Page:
Has Comic Crossed the Line with Gay ’Jokes?’

by Kilian Melloy

EDGE Staff Reporter

Friday June 10, 2011

Former SNL star Tracy Morgan's alleged homophobic rant during a live show led one audience member to write a Facebook account of what the comic had to say about gays from the stage. That account has gone viral.

Morgan starred for eight seasons on "Saturday Night Live," and he currently co-stars on the comedy "30 Rock" with fellow SNL alum Tina Fey. He also had his own short-lived series in 2003. Morgan divorced wife Sabrina after a marriage of 23 years, though according to Wikipedia the last eight years of the marriage was over; the Wikipedia entry quotes a friend of Morgan as saying, "Basically they were divorced without the paperwork."

Kevin Rogers, who attended Morgan's show with his partner and a friend on June 3, was so shocked and dismayed by the anti-gay vitriol that poured from the stage during the act that he blogged about it at his Facebook account the following day. Within a few days, Roger's posting was all over Facebook, forwarded from user to user. Then the account went out to the wider Internet community, first via the website for Truth Wins Out, a group that works to counter the so-called "ex-gay" movement, which claims -- as Morgan reportedly did -- that homosexuality is something that can be chosen or left behind.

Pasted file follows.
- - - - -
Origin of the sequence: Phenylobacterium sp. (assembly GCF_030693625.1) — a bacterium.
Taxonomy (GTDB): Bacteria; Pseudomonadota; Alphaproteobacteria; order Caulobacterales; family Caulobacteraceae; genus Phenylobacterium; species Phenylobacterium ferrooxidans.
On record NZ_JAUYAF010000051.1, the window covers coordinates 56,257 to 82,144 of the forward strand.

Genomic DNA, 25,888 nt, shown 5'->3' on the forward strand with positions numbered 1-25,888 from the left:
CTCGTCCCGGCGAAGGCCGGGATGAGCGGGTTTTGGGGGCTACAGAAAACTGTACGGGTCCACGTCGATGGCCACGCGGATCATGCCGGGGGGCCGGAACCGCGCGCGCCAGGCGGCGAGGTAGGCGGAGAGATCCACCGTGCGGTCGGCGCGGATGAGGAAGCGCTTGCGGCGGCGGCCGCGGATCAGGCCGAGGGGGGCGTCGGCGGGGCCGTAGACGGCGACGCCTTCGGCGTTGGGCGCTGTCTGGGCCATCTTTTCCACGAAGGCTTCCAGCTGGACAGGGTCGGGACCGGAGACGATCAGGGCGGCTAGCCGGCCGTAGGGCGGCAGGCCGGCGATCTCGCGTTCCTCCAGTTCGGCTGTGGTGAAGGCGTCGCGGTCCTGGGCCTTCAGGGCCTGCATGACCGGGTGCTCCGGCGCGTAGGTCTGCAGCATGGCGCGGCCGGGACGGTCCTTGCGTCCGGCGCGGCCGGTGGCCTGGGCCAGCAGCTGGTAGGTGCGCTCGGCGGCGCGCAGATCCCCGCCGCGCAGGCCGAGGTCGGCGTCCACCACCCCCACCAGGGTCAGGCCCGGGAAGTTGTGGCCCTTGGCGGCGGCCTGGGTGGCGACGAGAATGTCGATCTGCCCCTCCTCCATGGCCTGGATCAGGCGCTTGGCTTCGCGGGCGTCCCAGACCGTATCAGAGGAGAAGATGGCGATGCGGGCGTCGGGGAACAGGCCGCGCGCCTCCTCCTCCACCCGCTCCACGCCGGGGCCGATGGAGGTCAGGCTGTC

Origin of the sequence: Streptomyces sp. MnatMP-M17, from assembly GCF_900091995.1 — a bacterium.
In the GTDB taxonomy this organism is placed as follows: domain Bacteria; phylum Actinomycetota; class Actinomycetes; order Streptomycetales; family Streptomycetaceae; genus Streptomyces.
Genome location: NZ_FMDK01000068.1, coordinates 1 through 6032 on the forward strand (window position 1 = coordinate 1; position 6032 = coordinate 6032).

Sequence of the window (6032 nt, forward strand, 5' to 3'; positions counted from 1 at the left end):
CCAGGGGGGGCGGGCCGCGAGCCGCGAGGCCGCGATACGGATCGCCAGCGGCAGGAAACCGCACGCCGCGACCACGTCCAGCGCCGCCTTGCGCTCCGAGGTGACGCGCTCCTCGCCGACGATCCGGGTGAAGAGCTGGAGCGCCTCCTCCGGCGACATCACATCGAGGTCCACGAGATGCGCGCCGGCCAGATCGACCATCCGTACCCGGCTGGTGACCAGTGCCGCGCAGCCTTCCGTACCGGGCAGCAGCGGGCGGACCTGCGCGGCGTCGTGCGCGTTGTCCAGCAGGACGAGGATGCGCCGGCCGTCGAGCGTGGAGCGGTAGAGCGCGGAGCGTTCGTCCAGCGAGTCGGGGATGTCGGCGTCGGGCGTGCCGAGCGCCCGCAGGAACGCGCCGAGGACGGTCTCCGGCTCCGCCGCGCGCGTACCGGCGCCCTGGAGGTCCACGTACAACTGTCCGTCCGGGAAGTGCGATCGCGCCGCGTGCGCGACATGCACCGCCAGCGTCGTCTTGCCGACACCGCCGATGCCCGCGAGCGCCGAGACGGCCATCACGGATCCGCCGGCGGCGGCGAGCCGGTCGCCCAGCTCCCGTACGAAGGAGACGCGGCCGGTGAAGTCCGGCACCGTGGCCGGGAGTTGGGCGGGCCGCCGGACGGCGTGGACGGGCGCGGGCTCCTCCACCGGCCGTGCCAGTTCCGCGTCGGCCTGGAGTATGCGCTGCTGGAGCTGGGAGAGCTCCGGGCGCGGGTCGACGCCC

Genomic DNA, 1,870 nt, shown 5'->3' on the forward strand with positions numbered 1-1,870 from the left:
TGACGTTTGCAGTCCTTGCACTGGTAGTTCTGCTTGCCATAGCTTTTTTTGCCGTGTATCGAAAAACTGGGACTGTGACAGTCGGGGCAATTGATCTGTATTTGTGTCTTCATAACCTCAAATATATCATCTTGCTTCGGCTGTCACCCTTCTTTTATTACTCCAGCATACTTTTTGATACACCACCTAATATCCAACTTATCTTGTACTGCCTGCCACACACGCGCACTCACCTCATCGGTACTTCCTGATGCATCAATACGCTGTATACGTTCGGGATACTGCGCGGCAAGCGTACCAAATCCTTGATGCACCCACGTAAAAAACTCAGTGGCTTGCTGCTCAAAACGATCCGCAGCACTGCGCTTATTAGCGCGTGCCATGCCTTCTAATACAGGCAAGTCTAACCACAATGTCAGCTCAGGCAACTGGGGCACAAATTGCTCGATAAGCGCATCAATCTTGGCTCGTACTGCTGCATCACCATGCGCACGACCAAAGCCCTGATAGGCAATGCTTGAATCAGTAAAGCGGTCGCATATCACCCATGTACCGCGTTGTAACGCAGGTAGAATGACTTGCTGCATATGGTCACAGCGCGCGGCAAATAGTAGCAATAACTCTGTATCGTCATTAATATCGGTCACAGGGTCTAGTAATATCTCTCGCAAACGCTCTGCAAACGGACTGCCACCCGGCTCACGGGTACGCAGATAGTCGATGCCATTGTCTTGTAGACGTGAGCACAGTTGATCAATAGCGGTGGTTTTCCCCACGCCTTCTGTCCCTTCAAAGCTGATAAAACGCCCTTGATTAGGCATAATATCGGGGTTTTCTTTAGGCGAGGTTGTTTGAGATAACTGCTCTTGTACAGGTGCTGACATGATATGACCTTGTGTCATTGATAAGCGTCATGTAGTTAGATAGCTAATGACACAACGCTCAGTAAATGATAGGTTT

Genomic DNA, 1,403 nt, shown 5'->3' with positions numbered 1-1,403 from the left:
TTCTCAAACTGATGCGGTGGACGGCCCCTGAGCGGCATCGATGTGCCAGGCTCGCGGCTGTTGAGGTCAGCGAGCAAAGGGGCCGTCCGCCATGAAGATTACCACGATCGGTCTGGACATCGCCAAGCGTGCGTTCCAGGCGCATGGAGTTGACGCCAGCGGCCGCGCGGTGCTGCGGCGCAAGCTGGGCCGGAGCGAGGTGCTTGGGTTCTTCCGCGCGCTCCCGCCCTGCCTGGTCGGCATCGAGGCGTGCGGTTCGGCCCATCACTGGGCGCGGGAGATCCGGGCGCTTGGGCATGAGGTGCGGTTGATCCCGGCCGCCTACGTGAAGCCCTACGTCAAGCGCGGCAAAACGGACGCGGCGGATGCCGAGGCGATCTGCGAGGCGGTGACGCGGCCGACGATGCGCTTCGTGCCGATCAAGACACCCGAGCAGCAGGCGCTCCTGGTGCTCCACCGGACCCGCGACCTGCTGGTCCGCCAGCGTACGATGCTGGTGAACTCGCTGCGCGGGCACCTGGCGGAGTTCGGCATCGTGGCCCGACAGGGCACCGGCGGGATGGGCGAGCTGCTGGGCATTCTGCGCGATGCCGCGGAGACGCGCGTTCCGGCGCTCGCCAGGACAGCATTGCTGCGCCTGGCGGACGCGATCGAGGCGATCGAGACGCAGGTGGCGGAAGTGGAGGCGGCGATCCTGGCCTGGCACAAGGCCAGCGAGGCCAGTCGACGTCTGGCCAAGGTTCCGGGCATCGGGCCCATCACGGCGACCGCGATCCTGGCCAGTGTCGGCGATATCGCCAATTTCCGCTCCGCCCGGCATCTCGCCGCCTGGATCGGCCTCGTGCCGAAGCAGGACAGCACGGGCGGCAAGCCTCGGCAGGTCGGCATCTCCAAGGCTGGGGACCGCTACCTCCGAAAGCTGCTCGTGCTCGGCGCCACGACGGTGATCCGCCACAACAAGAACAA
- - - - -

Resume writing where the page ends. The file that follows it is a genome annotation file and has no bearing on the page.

Morgan's June 4 appearance at the Ryman auditorium in Nashville, Tennessee, drew cheers from the crowd as the act went on, Rogers wrote. But did the comic go too far?

As Rogers tells it, he was ready for a night of good, not-so-clean fun, and he was prepared for some humor at the expense of the GLBT community. What he didn't expect was the sheer vitriol that Morgan unleashed in the name of "a joke."

"I've been a big fan of his since his days at SNL," Rogers wrote. "The show was your typical hysterical dick, cum and pussy humor... I have to say it was hilarious and well worth at least 40% of the $86 we spent per ticket to see him.

"I figured at some point the gay jokes would fly and I'm well prepared for a good ribbing of straight gay humor," Rogers continued in his posting. "I have very thick skin when it comes to humor; I can dish and I can take.

"What I can't take is when Mr. Morgan took it upon himself to mention about how he feels all this gay shit was crazy and that women are a gift from God and that 'Born this Way' is bullshit, gay is a choice, and the reason he knows this is exactly because 'God don't make no mistakes' (referring to God not making someone gay cause that would be a mistake)."